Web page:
Mario Balotelli has been plagued with on and off field controversies since Jose Mourinho was in charge of him at Inter Milan, and his continued antics has led to his off-loading to Liverpool from AC Milan for just £16 million.
This is a big risk by Brendan Rodgers. At Manchester City, he was reported to have thrown darts at youth team players and notoriously had the fire brigade called to his home after setting off fireworks in his bathroom; but arguably the final straw for then manager Roberto Mancini was when the pair got into a confrontation at the Carrington training ground in January 2013.
If the 24-year old's vices can be suppressed however, this may be the signing of the season.
Rodgers has already held face to face talks with the Italian and the pair agreed on a salary cut with the player agreeing to an £80,000 a week contract with a provisional £40,000 a week if he adheres to a behavioural and performance clause.
If there is anyone who can control this seemingly uncontrollable beast, it is Rodgers. Luis Suarez and Balotelli may have differing behaviour problems, but fundamentally, they are similar.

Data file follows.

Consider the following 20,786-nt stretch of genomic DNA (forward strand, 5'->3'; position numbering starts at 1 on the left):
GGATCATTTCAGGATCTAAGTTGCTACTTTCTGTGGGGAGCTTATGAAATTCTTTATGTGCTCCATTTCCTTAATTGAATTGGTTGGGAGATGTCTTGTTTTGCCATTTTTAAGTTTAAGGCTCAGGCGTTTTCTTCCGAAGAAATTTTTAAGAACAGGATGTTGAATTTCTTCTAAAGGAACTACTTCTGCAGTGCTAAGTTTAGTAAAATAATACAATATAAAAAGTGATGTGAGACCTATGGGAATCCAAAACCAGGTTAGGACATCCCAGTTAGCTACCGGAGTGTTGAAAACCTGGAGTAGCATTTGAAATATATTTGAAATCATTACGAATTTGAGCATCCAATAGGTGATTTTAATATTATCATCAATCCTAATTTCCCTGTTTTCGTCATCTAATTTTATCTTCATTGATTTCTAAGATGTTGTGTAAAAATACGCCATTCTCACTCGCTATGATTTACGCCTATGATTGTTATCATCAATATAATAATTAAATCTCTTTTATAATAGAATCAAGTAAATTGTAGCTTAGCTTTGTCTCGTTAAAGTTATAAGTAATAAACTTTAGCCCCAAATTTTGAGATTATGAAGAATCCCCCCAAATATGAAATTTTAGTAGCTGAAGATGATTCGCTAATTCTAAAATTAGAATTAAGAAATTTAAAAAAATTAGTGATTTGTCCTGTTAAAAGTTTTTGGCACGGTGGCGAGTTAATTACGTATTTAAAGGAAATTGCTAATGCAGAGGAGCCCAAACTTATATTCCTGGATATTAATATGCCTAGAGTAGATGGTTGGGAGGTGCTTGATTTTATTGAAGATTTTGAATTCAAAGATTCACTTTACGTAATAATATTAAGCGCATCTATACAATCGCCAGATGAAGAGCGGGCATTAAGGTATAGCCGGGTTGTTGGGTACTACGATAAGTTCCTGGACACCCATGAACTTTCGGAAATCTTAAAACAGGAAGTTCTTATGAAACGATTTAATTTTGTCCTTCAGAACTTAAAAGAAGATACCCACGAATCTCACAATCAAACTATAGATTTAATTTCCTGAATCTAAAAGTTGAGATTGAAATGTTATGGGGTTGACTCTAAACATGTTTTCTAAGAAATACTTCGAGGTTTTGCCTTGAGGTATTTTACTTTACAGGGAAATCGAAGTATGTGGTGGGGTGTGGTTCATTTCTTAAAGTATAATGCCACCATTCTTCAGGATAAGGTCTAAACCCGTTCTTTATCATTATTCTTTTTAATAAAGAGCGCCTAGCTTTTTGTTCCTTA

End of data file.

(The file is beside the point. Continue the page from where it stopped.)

After biting Branislav Ivanovic in 2013 and subsequently being banned for 10 matches, the Uruguayan striker came back to score 31 goals in 33 game in the Premier league last season, earning himself the player of the season award and a lucrative move to Barcelona.
There were signs last year that Suarez had mastered his demons, there were no standout antics on the field and despite his third ban for biting during the 2014 World Cup in Brazil, under Rodgers, it appeared he had left his demons behind him.
Rodgers was always quick to defend Suarez in any circumstance, most notably when he deemed the FA had ‘punished the man’ as opposed to the incident after his 10-match biting ban.
Suarez always held the belief that he was a victim of the media and supporters in England, but in Rodgers he had a manger that was always willing to stand by him despite his behavioural problems.
Victimization by British media is a similarity that Balotelli and Suarez hold. In 2013, after his arrival at the San Siro, Balotelli slammed English media outlets – along with just about everything else in England – holding the belief that they never had anything nice to say about him.
Buying footballers inexpensively due to behavioural problems is something that Brain Clough and Peter Taylor were always eager to do when they were in charge of Nottingham Forest in the 1970s; psychologically managing them in an attempt to control their problems.
In 1977 they bought Kenny Burns from Birmingham City for a fee of £250,000. Burns was a heavy drinking gambler at the time, but went on to win the football writers player of the year award just a year later.
Balotelli’s footballing credentials speak for themselves, in his 50 appearances in total for Inter Milan, the striker scored an impressive 30 goals.
In the modern football era, £16 million for a striker of this calibre is remarkable and if Rodgers can tame Balotelli, this will be one of the best transfer deals this season.